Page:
The first death is of the mortal body cast into the grave, and the first resurrection is of that body into the immortal body. Likewise, the second death is of the “dead” cast into the lake of fire, and the second resurrection is of the “dead” from she’ol, the unknown place. There is no indication in the scriptures that something rises from the lake of fire. The lake of fire is the end of all evil. The first death is in this world, the second death is after the end of the Millennial Kingdom. The first resurrection is in the beginning of the thousand years, the second resurrection is at their end.
From the time of the first resurrection those found in the Book of Life live and reign with Mashiach a thousand years. Blessed are they who have risen in the first resurrection on such the second death has no power for they will reign with Mashiach a thousand years. Hence, we conclude that the first resurrection is the better resurrection the apostle speaks of.
The rest of the dead however remain asleep and do not rise until the end of the thousand years. Then the second resurrection, when they rise for judgment. The Book of Life is opened and those not found in it are cast into the lake of fire. This is the second death. Then the end. And after the end of the seven thousand years, time will come to an end and timeless begins. No more death and sickness, and no more resurrections. The parallelism here between the second resurrection and the second death helps determine the meaning of the apostle’s words below.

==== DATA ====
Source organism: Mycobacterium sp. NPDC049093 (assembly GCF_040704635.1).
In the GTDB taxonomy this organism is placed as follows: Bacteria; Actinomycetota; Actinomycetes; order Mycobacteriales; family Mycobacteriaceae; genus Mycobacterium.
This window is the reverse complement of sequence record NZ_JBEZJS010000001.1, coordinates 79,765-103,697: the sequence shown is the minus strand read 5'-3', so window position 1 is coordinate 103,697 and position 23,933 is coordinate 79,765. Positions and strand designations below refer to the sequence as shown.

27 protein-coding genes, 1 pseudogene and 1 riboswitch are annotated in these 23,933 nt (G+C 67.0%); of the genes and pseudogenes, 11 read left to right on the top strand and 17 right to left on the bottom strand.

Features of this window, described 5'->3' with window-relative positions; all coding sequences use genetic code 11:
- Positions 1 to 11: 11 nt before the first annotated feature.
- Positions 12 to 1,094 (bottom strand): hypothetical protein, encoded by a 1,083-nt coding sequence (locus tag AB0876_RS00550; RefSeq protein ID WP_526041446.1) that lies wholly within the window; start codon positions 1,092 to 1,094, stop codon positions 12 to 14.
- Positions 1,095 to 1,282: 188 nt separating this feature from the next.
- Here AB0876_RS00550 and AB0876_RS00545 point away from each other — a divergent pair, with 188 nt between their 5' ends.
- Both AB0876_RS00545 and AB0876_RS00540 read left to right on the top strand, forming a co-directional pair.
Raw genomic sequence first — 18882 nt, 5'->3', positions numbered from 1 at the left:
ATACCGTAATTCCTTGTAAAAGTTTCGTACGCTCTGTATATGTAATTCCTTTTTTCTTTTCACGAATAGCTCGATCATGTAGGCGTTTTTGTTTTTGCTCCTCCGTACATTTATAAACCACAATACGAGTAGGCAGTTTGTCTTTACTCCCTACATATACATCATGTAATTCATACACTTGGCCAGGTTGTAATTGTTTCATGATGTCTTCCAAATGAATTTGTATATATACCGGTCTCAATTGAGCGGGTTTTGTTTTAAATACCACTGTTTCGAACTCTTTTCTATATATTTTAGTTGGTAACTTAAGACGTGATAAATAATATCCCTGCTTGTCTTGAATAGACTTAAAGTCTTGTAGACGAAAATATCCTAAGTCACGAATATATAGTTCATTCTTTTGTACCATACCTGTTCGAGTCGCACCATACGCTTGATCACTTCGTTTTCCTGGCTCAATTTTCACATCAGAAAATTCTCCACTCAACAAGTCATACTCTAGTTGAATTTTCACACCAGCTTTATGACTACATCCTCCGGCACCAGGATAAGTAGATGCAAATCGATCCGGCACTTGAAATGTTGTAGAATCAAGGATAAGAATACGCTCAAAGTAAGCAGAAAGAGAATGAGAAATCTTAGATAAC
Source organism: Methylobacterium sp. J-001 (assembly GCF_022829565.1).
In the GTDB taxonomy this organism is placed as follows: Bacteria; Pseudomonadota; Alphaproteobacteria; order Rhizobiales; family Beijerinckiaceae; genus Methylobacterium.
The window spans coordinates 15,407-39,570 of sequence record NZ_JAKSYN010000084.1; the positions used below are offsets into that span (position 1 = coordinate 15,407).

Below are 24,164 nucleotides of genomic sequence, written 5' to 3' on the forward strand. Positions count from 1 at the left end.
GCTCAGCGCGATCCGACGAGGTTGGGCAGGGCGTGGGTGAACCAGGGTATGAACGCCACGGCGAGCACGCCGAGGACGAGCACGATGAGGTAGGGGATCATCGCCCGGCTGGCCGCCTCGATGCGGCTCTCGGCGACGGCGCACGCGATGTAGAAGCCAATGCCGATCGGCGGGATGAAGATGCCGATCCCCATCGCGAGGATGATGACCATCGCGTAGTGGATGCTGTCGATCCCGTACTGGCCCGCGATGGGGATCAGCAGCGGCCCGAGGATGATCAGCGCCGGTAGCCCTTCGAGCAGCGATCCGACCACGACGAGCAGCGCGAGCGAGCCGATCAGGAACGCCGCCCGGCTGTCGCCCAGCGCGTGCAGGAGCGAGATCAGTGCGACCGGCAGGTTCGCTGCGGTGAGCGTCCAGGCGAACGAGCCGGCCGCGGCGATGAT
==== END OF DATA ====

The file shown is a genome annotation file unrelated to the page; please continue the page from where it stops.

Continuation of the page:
Fire proves man’s work
When we reflect on what we have written above, we will find that a solid foundation is thus established for the conclusion of our study. We read from Corinthians,
And if any man builds on this foundation with gold, silver, precious stones, wood, hay, straw, each one’s work shall be revealed, for the day shall show it up, because it is revealed by fire. And the fire shall prove every man’s work of what sort it is. If any man’s work remains, which he has built on, he shall receive a reward. If any man’s work is burned, he shall suffer loss, but he himself shall be saved, but so as by fire. (1Co 3:12-15)
For the sake of emphasis and further explanation, let us examine what the apostle is saying here. If we have reconstructed correctly the concept of the second resurrection and the second death, then this is the apostle’s message: if man has built on the foundation of Mashiach with gold, silver, precious stones, wood, hay, straw, his work shall be revealed, for the Judgment Day shall show it up, because it shall be revealed by fire. And this fire [not the lake of fire] shall prove the work of gold, silver, precious stones, wood, hay, straw, whether it will stand. If it is a worthy work of gold and silver, it will be purified by fire until the impurities are removed, and he will receive a reward of the four crowns.
But if man’s work of the perishable wood, hay, straw is burned, he will suffer loss and will receive no reward, but he himself will be saved at the second resurrection at the end of the Millennial Kingdom, but through the purifying fire of trial. Then the end. And the end of everything will be in the lake of fire. This is the second death and the end. Then the new world.